Complex Networks VII pp 363-375

Part of the Studies in Computational Intelligence book series (SCI, volume 644) | Cite as

Comparative Network Analysis Using KronFit

Chapter

Abstract

Comparative network analysis is an emerging line of research that provides insights into the structure and dynamics of networks by finding similarities and discrepancies in their topologies. Unfortunately, comparing networks directly is not feasible on large scales. Existing works resort to representing networks with vectors of features extracted from their topologies and employ various distance metrics to compare between these feature vectors. In this paper, instead of relying on feature vectors to represent the studied networks, we suggest fitting a network model (such as Kronecker Graph) to encode the network structure. We present the directed fitting-distance measure, where the distance from a network \(A\) to another network \(B\) is captured by the quality of \(B\)’s fit to the model derived from \(A\). Evaluation on five classes of real networks shows that KronFit based distances perform surprisingly well.

Keywords

Complex networks Comparative analysis Generative models  Distance metrics 

References

  1. 1.
    Bebber, D.P., Hynes, J., Darrah, P.R., Boddy, L., Fricker, M.D.: Biological solutions to transport network design. Proceedings of the Royal Society of London B: Biological Sciences 274(1623), 2307–2315 (2007)CrossRefGoogle Scholar
  2. 2.
    Milo, R., et al.: Network motifs: simple building blocks of complex networks. Science 298, 824827 (2002)CrossRefGoogle Scholar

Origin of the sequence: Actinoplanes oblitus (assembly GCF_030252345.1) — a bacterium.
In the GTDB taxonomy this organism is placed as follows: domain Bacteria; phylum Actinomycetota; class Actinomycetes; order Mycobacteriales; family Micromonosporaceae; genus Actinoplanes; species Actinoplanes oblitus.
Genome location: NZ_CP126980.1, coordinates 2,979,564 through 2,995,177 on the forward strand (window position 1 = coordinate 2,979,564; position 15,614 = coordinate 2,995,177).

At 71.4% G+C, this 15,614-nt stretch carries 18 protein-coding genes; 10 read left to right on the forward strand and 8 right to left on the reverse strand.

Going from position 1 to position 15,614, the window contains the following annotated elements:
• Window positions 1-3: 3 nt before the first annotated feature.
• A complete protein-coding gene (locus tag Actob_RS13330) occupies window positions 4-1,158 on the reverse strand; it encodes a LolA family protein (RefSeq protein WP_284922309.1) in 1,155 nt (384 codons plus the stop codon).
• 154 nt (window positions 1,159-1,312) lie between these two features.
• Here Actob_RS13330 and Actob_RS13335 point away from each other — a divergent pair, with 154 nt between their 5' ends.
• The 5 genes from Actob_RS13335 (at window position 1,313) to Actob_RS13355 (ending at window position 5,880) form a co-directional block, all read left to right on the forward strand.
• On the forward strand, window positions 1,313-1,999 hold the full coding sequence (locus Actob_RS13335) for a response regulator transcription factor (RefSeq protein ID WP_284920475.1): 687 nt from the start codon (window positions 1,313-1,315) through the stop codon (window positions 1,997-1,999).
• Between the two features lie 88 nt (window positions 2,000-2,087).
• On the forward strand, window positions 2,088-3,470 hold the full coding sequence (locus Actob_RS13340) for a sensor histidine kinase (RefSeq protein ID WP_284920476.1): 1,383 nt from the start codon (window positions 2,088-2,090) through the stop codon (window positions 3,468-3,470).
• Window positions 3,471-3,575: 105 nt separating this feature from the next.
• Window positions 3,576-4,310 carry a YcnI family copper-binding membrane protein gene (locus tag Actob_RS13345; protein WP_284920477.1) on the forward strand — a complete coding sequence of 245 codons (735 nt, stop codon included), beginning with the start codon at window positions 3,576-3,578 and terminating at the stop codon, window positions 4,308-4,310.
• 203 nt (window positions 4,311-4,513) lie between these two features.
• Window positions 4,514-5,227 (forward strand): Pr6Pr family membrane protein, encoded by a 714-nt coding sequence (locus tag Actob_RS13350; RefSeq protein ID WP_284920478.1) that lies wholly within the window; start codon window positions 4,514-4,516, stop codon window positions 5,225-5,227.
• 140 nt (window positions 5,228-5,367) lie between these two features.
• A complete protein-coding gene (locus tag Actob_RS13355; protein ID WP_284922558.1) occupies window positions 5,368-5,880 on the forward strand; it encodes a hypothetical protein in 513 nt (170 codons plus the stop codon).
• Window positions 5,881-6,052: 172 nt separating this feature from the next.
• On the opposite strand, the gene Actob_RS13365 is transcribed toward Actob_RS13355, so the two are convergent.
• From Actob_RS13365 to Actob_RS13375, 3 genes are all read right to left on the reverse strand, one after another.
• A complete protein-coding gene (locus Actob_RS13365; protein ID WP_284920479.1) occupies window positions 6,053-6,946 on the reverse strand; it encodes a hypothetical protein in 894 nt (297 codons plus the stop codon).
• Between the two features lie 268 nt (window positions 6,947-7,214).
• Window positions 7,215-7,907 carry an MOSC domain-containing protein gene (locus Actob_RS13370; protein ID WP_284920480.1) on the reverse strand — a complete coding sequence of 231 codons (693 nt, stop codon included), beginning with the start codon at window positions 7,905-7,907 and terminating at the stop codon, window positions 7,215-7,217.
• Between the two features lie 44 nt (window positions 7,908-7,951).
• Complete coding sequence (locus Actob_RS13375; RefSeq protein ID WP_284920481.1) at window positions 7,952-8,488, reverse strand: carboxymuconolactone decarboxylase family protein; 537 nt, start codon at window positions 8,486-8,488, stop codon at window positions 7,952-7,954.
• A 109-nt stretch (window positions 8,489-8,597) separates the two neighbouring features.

3. 3.
    Pržulj, Natasa: Biological network comparison using graphlet degree distribution. Bioinformatics 23(2), e177–e183 (2007)CrossRefGoogle Scholar
  4. 4.
    Serrano, M.Ǎ., Bogunǎ, M., Vespignani, A.: Extracting the multiscale backbone of complex weighted networks. Proc. Nat. Acad. Sci. 106(16), 6483–6488 (2009)CrossRefGoogle Scholar
  5. 5.
    Baskerville, Kim: Paczuski, Maya: Subgraph ensembles and motif discovery using an alternative heuristic for graph isomorphism. Phys. Rev. E 74(5), 051903 (2006)CrossRefGoogle Scholar
  6. 6.
    Airoldi, E.M., Blei, D.M., Fienberg, S.E., Xing, E.P.: Mixed membership stochastic blockmodels. In: Advances in Neural Information Processing Systems, pp. 33–40 (2009)Google Scholar
  7. 7.
    Myunghwan, K., Leskovec, J.: Multiplicative attribute graph model of real-world networks. Internet Math. 8(1–2), 113–160 (2012)MathSciNetMATHGoogle Scholar
  8. 8.
    Davis, M., Liu, W., Miller, P., Hunter, R.F., Kee, F.: AGWAN: A Generative Model for Labelled, Weighted Graphs. In: New Frontiers in Mining Complex Patterns, pp. 181–200. Springer International Publishing (2014)Google Scholar
  9. 9.
    Leskovec, J., Chakrabarti, D., Kleinberg, J., Faloutsos, C., Ghahramani, Z.: Kronecker graphs: an approach to modeling networks. J. Mach. Learn. Res. 11, 985–1042 (2010)MathSciNetMATHGoogle Scholar
  10. 10.
    Neudecker, H.: A note on Kronecker matrix products and matrix equation systems. SIAM J. Appl. Math. 17(3), 603–606 (1969)MathSciNetCrossRefMATHGoogle Scholar